When running Java-based jobs (or other multi-threaded jobs) on the physnodes, you may encounter problems with memory allocation - the JVM fails to start up, reporting a lack of memory. This is not related to the actual memory usage of your program, but to the way in which memory allocation is handled by the Sun Grid Engine. The problem can be solved by suitable configuration options.
Memory allocation in Java
The Java Virtual Machine (JVM) and the underlying C library, glibc, allocate a potentially large amount of virtual memory on startup. Note that this is virtual memory (allocated address space) and not resident memory (actual usage of RAM). On 64-bit machines, virtual memory is normally a very cheap resource. However, the physnodes restricts jobs in their use of virtual memory, not resident memory; hence virtual memory allocation needs to be controlled.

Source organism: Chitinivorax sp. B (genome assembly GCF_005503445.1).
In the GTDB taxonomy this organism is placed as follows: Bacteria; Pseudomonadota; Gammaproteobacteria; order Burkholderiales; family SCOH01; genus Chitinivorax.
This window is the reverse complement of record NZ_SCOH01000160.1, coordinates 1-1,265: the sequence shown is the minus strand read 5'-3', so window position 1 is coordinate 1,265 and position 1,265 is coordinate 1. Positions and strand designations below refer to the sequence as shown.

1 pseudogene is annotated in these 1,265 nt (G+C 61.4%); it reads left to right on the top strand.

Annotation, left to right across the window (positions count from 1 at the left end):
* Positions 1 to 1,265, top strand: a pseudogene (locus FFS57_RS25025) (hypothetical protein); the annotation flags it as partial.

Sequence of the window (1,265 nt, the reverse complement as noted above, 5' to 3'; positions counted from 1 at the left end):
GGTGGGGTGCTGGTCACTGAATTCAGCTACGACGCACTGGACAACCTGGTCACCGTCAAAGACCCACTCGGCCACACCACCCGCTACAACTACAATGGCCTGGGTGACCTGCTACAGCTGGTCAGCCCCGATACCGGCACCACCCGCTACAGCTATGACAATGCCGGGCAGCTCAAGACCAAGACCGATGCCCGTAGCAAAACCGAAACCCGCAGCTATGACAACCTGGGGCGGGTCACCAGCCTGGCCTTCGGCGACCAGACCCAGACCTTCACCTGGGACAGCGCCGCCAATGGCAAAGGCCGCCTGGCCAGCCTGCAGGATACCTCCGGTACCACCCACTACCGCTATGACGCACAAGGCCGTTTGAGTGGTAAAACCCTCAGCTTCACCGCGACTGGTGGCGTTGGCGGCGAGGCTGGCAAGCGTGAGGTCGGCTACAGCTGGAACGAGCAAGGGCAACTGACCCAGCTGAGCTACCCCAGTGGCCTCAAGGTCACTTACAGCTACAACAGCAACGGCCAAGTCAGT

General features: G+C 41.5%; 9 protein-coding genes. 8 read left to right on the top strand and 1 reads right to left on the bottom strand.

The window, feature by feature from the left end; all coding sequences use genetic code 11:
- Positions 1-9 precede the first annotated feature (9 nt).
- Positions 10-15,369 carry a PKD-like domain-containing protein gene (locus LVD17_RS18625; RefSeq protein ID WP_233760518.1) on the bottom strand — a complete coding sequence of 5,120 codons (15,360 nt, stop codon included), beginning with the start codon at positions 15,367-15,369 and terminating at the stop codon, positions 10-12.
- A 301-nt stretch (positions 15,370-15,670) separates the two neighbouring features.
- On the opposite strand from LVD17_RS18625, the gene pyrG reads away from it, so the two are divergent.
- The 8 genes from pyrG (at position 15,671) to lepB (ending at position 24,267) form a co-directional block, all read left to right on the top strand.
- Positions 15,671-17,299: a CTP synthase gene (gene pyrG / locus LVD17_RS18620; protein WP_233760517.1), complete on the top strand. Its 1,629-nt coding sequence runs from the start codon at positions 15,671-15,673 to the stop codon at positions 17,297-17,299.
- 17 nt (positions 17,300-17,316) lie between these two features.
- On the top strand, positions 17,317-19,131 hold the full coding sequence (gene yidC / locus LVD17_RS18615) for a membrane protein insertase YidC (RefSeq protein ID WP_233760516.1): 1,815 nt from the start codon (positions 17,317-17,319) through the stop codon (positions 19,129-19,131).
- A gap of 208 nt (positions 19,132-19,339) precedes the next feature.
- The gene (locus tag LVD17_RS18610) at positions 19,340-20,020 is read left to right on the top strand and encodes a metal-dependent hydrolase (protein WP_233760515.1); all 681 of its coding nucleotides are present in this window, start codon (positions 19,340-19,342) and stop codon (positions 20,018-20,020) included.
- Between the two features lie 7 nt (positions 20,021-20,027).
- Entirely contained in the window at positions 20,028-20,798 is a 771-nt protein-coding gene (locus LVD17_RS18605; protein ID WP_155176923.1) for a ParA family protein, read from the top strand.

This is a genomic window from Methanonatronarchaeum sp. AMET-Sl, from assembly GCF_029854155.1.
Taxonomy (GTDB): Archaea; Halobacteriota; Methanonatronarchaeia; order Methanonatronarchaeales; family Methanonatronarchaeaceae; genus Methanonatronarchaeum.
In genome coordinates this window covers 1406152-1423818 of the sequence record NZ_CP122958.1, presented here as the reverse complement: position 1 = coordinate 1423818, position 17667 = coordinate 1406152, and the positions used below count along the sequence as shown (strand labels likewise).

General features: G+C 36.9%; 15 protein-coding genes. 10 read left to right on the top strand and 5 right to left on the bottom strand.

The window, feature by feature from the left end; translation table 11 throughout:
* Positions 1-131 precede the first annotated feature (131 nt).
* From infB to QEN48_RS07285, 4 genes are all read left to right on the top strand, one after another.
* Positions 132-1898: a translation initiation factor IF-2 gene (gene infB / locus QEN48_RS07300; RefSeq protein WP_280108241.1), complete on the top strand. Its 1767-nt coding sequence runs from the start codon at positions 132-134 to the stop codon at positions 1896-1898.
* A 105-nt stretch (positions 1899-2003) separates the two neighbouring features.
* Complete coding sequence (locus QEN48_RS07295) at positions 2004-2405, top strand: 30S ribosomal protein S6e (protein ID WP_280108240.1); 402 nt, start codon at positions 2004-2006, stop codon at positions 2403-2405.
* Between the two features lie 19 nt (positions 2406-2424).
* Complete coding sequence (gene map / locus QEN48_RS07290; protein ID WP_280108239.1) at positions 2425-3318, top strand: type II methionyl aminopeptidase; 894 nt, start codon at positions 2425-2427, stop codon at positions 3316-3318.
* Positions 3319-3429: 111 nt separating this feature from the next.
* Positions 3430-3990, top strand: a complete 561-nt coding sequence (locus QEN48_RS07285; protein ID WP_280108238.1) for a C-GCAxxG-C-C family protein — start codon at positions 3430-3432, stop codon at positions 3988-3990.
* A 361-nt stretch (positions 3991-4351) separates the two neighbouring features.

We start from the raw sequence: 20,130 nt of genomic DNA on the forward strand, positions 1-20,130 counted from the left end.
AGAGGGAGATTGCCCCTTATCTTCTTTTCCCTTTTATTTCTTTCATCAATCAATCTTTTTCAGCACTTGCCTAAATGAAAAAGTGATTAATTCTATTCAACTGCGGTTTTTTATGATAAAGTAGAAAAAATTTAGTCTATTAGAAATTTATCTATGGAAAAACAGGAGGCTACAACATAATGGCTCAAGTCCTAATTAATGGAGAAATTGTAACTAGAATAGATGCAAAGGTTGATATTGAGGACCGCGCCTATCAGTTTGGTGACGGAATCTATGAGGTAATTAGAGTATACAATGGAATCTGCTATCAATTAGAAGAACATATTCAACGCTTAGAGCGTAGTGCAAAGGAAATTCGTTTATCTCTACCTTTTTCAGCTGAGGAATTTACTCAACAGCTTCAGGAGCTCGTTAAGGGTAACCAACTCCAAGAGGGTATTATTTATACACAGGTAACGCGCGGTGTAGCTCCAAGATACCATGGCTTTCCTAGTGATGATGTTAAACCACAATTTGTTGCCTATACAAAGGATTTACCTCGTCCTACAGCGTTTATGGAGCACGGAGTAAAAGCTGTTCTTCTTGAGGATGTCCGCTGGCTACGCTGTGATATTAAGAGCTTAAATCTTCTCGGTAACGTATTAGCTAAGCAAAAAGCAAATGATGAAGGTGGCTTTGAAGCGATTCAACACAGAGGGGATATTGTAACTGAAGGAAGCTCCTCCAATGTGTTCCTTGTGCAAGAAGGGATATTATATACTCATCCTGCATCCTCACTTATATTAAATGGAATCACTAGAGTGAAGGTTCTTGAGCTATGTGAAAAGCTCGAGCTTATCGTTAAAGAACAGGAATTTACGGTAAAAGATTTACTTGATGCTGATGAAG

One main point is the Java heap, i.e., the main area where Java objects are stored. The JVM allocates virtual memory for the maximum allowed heap space on startup.The default value for this is determined by the total amount of RAM in the machine, which is not a useful choice in a cluster environment. Rather, the maximum heap size should be specified explicitly with the "-Xmx=..." startup parameter.
Another (maybe unexpected) item is address allocation for threads. For every thread created, glibc allocates an address space of 64 GB ("arena"). Java internally creates a number of threads on startup: ~10 for internal use, and further threads for the garbage collector (can be >= 10 depending on the number of processor cores). This leads to a large allocation of virtual memory. To limit this effect, consider:
- Setting the environment variable MALLOC_ARENA_MAX=4. This affects glibc and will limit the number of "arenas" allocated.
- Limiting the number of GC threads, using the "-XX:ParallelGCThreads=..." startup parameter.
An example job descriptor file
The following job decriptor file would be suitable for a non-memory intensive, non-threaded Java job (max.100 MByte heap space).